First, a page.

In a UK first, NHS Wales and Welsh Government have partnered with Janssen UK, a pharmaceutical company of Johnson & Johnson, to pilot a new healthcare database for people with myeloma – an incurable blood cancer.

In this personalised database, a much wider set of data will be collected from myeloma patients and prescribers, which will build on existing clinical data with real world evidence that measures the effectiveness of current treatment pathways.

According to Lee-Ann Farrell, Janssen’s Government Affairs Manager for Wales and Northern Ireland, “this important initiative will ensure that key information from registered myeloma patients can be collected at every step of a patient’s journey – from diagnosis, to treatment response and overall survival.”

“There has been rapid therapeutic advancement in the treatment of myeloma in recent years.”

“Crucially, it will seek rich qualitative data from patients to better understand what they actually want from their treatment in terms of clinical outcomes and life-quality. By collaborating with NHS Wales and Welsh overnment, we hope to build an infrastructure that supports more informed treatment decisions; helping to ensure patients receive the right treatment, at the right time, in the right way – and for the right reasons,” she says.

 

The system will first focus on blood cancer

 

Myeloma was chosen as the first blood cancer of focus for the new data collection system due to the prevalence of the condition in the UK and the new treatment advances seen in this area.

Historically, data capture for cancer patients in Wales has been through the Cancer Network Information System Cymru (CaNISC), however this was designed for solid tumours, and is therefore ill-equipped to capture the nuances of haematological cancers. CaNISC also struggles to capture quality-of-life data or treatment response – a scrutiny gap that leads to wasted resource and ineffective treatment for some patients.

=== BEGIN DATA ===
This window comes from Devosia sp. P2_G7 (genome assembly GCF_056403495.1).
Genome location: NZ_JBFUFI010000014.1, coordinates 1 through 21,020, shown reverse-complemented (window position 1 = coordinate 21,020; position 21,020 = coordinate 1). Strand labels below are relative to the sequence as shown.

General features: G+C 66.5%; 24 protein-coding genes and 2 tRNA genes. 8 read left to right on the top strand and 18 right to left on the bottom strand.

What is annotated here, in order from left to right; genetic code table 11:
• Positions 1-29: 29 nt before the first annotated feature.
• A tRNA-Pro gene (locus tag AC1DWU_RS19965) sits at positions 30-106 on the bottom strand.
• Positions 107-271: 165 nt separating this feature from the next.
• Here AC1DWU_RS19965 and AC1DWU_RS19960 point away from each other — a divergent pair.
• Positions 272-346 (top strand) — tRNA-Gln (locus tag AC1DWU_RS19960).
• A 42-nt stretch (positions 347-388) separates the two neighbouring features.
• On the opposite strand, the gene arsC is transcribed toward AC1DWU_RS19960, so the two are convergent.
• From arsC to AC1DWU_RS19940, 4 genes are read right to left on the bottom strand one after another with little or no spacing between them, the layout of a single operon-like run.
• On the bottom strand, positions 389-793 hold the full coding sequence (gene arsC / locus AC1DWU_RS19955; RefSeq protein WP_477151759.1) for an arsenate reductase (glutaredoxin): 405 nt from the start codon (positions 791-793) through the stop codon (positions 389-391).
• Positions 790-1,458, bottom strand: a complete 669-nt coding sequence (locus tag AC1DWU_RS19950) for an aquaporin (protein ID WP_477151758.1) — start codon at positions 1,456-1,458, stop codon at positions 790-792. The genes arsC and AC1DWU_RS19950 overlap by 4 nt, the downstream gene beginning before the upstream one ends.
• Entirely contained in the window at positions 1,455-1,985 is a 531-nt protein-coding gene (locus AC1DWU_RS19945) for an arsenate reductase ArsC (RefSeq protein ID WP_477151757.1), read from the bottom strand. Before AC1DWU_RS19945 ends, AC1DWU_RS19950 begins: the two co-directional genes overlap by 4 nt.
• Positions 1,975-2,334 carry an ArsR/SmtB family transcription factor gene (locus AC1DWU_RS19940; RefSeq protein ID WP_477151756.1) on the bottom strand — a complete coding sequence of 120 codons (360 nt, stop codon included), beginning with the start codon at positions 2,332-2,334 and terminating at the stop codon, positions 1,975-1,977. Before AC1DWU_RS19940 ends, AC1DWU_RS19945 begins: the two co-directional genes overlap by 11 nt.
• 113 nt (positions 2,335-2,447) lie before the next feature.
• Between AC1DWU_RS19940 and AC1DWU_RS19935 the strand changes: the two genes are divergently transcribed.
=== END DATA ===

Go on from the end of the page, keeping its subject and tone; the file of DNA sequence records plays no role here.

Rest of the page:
Dr Ceri Bygrave, Consultant Haematologist, Cardiff & Vale Health Board, NHS Wales, said: “We know that there has been rapid therapeutic advancement in the treatment of myeloma in recent years, however there is more still to be done. Through this partnership we hope to develop an advanced database which will measure the impact of treatment, ultimately benefiting outcomes for patients in Wales.”

 

Data collection will start imminently

 

The first data collection is expected to start before the end of the year, and the hope is that data collections for other haematolgocial malignancies will follow. For the Welsh Government, which has a significant resource investment in this project, the opportunity is exciting.

Ms Farrell says: “This is an opportunity for the NHS in Wales to ensure that funding for myeloma is appropriately allocated for the processes and treatments that are effective and, that patients want and need as early as possible.”

Partnerships following this innovative model can provide major benefits to patients, the NHS, government and pharmaceutical companies alike. All parties are looking forward to seeing the benefits in the months and years to come.

 


Date of preparation: May 2018 PHGB/HEM/0518/0014